Anita Ekberg, the 83 year-old Swedish actor who died in Rocca di Papa near Rome, on Sunday, was best known for her arrestingly sensual scene in La Dolce Vita. Wading into the tourist hotspot of Rome's Trevi Fountain in a strapless black dress, she almost froze to death in the icy cold waters of February when the film, directed by Federico Fellini, was shot.
On top of this, her co-star, the dashing and debonair Marcello Mastroianni, was drunk on vodka, which helped him to keep warm. But he was stumbling, necessitating repeated takes. Finally, "they had to literally lift me out of the water, because I could not feel my legs", Ekberg had once said.
A file photo taken in 1960 shows Italian actor Marcello Mastroianni (L) and his Swedish actor Anita Ekberg in Rome's famous Trevi Fountain during the shooting of Federico Fellini's film La Dolce Vita. Ekberg, who has died aged 83, is likely to be remembered for a single scene in which she cavorts in Rome's Trevi Fountain, exhibiting her curvaceous charms to an urbane Marcello Mastroianni in Federico Fellini's La Dolce Vita. (AFP)
But all this allure has -- much to the chagrin of the Italian authorities -- led to dozens of tourists jumping into the Trevi Fountain trying to copy Ekberg's magic moment. In 1996 after the death of Mastroianni, the fountain was turned off and covered in black as a mark of honour to one of the most captivating performers.
Playing a movie star, Sylvia, in La Dolce Vita -- chased by the paparazzi (the first time the term was used), including a pleasure hunting tabloid journalist, essayed by Mastroianni -- Ekberg shot into immense fame, her voluptuous figure and whispery voice adding to her image of a sex goddess, a sex goddess who seemed unattainable. Not just to that journalist, but others as well. Once a photographer, Felice Quinto, clicked Ekberg kissing a married producer at a Rome night club and followed her home. She went in and came back with a bow and arrow. One hit him on his hand. She then kneed and gave him a punch in his groin. The shocked man winced in pain. However, Quinto still managed to sell those pictures to tabloids the world over. Such was Ekberg's charm and importance then.
She was as renowned for her style as she was for her romances with major stars of the era like Frank Sinatra and Gary Cooper - though these relationships were never confirmed.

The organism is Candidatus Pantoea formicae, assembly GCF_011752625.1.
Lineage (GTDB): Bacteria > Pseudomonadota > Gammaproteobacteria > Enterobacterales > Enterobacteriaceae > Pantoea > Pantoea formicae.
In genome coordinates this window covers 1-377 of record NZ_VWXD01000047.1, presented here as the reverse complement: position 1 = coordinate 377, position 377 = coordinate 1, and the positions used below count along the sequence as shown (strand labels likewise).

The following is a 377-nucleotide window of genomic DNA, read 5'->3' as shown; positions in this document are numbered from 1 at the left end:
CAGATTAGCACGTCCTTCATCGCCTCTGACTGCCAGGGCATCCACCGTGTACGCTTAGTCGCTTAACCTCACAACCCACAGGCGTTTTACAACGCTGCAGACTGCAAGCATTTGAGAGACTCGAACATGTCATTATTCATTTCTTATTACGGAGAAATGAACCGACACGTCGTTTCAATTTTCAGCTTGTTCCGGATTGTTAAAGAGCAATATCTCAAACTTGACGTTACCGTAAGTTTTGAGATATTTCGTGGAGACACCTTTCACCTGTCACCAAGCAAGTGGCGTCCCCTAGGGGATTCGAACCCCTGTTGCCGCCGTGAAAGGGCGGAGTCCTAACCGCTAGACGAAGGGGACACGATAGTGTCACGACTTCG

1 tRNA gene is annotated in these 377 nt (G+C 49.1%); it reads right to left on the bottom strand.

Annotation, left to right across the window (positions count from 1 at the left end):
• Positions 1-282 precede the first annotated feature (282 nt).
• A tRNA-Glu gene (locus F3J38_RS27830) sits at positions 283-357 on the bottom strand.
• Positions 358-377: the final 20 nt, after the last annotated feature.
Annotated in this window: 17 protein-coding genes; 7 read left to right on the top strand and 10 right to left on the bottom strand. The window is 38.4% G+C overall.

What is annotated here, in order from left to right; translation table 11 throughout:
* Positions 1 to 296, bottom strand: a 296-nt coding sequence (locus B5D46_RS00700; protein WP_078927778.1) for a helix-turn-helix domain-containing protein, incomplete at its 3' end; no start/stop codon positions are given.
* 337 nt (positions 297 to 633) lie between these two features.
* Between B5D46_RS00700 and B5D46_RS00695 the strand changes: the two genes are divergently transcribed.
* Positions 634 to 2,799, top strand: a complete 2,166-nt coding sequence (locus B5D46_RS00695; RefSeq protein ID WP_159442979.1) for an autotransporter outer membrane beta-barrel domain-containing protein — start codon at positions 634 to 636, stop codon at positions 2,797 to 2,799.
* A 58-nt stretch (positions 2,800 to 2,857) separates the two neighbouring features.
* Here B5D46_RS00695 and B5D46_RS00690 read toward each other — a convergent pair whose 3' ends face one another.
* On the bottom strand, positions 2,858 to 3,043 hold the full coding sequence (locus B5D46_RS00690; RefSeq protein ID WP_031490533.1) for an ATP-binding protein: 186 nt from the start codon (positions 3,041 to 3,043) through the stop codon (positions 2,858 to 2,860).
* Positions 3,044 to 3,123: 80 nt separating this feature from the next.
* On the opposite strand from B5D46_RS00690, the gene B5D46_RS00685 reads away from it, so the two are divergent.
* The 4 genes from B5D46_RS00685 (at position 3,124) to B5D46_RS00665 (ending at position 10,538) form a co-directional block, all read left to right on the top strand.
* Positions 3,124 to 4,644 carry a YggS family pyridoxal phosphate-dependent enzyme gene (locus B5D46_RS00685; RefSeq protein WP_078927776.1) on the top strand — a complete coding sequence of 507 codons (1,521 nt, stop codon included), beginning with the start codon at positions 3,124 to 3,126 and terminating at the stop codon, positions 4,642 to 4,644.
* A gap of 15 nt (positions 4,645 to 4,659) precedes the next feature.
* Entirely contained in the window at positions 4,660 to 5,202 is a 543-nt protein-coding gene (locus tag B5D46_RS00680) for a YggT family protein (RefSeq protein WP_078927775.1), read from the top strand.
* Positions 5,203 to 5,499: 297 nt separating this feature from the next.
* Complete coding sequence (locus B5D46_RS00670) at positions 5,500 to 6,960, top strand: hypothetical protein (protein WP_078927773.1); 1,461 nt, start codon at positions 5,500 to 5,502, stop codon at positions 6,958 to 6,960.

In this November 29, 1960 file photo, Swedish actor Anita Ekberg poses on the terrace of her hotel in Maratea, southern Italy. Anita Ekberg, the Swedish-born actor and sex-symbol of the 1950s and '60s who was immortalized bathing in the Trevi fountain in La Dolce Vita, has died. She was 83. Ekberg's lawyer Patrizia Ubaldi confirmed her death Sunday, January 11, 2015. (AP)
Ekberg married twice -- first to actor Anthony Steel from 1956 to 1959 and then to actor Rik Van Nutter from 1963 to 1975. She had no children.
Apart from her most celebrated appearance in La Dolce Vita, Ekberg was also known for her roles in War and Peace with Audrey Hepburn, Artists and Models with Jerry Lewis and Dean Martin and Paris Holiday with Bob Hope. She tried, but lost out on the part of Honey Ryder in the first James Bond movie, Dr. No.
A former Miss Sweden, Ekberg clinched a Golden Globe for Most Promising Newcomer for one of her first Hollywood forays, the 1955 thriller Blood Alley with John Wayne and Lauren Bacall.
Ekberg was born in Malmo, Sweden, on September 29 1931, the sixth of eight children. In 1951, she was crowned Miss Sweden, and went to the US to vie for the Miss Universe title. She did not win this, but instead got a contract with Universal. She landed small parts there and also appeared in Bob Hope's television serials - where her curves were "fodder for jokes".
Over five decades, she made over 50 films. By the late 1970s, her career was just about over. Her most recent role was portraying Ingrid in the Italian television series, 'Il Bello Delle Donne' produced by Silvio Berlusconi's Mediaset.
In contrast to her early and middle life, Ekberg's last years were one of suffering. She broke her hip when her pet dog knocked her down. And when she was in hospital, her house was robbed and also damaged in a fire, and according to the Italian media, she died lonely and penniless.
It was a sad end to one of the best known pinup girls (along with Marilyn Monroe) whose seductive magnetism drew men like nothing else. And she partied and partied as if there was no tomorrow.